USAID out of Bolivia: What happens now?

By Carlos Santamaria02 May 2013

Bolivian President Evo Morales. Photo by: Kris Krug / CC BY-SA

Bolivia’s decision to terminate all U.S. Agency for International Development activities in the country will shut down programs worth $27.6 million a year, but it is yet unclear if the projects could continue without the presence of American staff or how implementing partners will be affected.

USAID said on Wednesday that the forced pullout “will terminate programs that increase access to and quality of health care for poor Bolivians, conserve Bolivia’s rich biodiversity, reduce pollution around Lake Titicaca and promote economic growth and livelihoods.”

A total of nine Americans and 39 Bolivians are employed by USAID in the country. It is however unclear if the expulsion will cover local staff, who technically could continue the projects without expat supervision, and USAID did not clarify this when asked by Devex about this issue and other concerns. On the other hand, the U.S. aid agency could be liable to lawsuits by implementing partners if programs are not completed and contracts thus not honored.

USAID has spent nearly $2 billion on education, health, agriculture, food security, alternative development, economic development and environment programs in Bolivia since 1964, according to the agency’s fact sheet on the country.

For fiscal year 2014, the Obama administration has requested a preliminary estimate of $13.5 million for development aid programs in Bolivia, down 36 percent from 2013. Of the total, $7.5 million is earmarked for health-related projects.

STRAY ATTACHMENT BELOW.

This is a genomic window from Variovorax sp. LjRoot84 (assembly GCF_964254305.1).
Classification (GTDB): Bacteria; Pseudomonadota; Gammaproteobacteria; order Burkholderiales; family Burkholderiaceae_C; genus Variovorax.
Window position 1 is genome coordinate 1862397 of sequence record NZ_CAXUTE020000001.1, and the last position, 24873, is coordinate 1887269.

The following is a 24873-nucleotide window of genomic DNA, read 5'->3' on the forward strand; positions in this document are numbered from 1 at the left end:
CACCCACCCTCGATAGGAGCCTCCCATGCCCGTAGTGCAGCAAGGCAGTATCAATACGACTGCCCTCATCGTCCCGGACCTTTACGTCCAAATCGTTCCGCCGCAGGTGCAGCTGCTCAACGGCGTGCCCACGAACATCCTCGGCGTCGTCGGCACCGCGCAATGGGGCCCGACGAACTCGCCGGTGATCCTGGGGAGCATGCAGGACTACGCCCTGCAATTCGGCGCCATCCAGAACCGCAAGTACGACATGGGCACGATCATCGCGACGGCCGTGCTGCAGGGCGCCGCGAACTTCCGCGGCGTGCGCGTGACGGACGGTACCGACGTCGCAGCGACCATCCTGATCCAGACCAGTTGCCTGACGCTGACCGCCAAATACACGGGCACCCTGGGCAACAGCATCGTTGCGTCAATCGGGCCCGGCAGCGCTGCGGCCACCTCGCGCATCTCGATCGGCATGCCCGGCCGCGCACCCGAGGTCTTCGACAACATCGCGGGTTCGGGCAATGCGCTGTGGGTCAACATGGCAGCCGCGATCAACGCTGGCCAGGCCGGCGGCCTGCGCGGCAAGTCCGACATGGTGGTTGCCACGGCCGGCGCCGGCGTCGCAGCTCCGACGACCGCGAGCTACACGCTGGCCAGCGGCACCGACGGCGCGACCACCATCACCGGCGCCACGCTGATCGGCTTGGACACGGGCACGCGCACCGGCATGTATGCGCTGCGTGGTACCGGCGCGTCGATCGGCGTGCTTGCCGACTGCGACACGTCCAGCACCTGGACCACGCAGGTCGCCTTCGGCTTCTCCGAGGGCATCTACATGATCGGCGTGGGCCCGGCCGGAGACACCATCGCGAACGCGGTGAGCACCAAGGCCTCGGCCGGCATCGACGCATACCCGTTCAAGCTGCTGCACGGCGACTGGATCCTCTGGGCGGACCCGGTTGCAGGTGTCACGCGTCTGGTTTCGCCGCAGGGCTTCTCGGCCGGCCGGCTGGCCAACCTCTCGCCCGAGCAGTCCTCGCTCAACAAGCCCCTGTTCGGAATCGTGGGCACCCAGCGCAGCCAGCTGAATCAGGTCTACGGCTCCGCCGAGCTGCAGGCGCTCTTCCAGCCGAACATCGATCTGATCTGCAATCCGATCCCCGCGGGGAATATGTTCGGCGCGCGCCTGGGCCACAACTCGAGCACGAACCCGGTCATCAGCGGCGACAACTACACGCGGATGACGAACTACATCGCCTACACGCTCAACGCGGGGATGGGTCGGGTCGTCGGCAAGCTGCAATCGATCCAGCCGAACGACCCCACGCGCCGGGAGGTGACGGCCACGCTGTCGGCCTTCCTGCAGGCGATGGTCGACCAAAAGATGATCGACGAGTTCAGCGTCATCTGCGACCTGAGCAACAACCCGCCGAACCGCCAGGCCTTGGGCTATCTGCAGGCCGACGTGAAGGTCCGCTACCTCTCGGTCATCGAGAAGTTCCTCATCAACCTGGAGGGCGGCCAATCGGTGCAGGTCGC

Morales: USAID ‘meddling’ in internal affairs

“The United States government deeply regrets the Bolivian government’s decision to expel USAID. We deny the baseless allegations made by the Bolivian government,” said the USAID official statement following the expulsion order.

Bolivian President Evo Morales, a close ally of leftist South American leaders like the late Hugo Chavez in Venezuela and Fidel Castro in Cuba, earlier claimed that the U.S. aid agency had been allegedly meddling and conspiring against the government.

Morales did not specify the charges, but chided Washington for U.S. Secretary of State John Kerry’s recent remarks about Latin America being the United States’ “backyard.”

The Associated Press however reported that USAID in 2006 awarded $10.5 million for “democracy-building” efforts to Chemonics International throughout all Bolivia. That same year, a similar program was funding local NGOs working to overthrow the Chavez regime and defend U.S. interests in Venezuela, according to  whistleblower site WikiLeaks.

Morales was elected president in January 2006 and renewed his mandate in 2009 with a landslide election victory.

Recent history of tensions

This is also not the first time that Bolivia threatens to expel USAID or kicks out other American agencies and officials. In August 2011, Devex reported that Morales had accused the U.S. aid agency of meddling in the country’s domestic affairs by inciting indigenous leaders to oppose the construction of a highway in a protected natural area.

A year earlier, the Bolivian region of Pando was declared “USAID-free” after a committee of local mayors found the organization guilty of political intervention in indigenous and rural communities.

Morales also ordered in 2008 the removal of then-U.S. Ambassador Philip Goldberg and officials from the U.S. Drug Enforcement Agency for allegedly “seeking the division of Bolivia” by targeting local coca plant growers as drug traffickers.

USAID was last driven from a country in September 2012 in Russia, where President Vladimir Putin is clamping down on pro-democracy groups and foreign-funded NGOs

Read more on U.S. aid reform online, and subscribe to The Development Newswire to receive top international development headlines from the world’s leading donors, news sources and opinion leaders — emailed to you FREE every business day.

About the author

Carlos stamaria 400x400 v2
Carlos Santamaria

As associate editor for breaking news, Carlos Santamaria supervises Devex's Manila-based news team and the creation of our daily newsletter. Carlos joined Devex after a decade working for international wire services Reuters, AP, Xinhua, EFE and Philippine social news network Rappler in Madrid, Beijing, Manila, New York and Bangkok. During that time, he also covered natural disasters on the ground in Myanmar and Japan.


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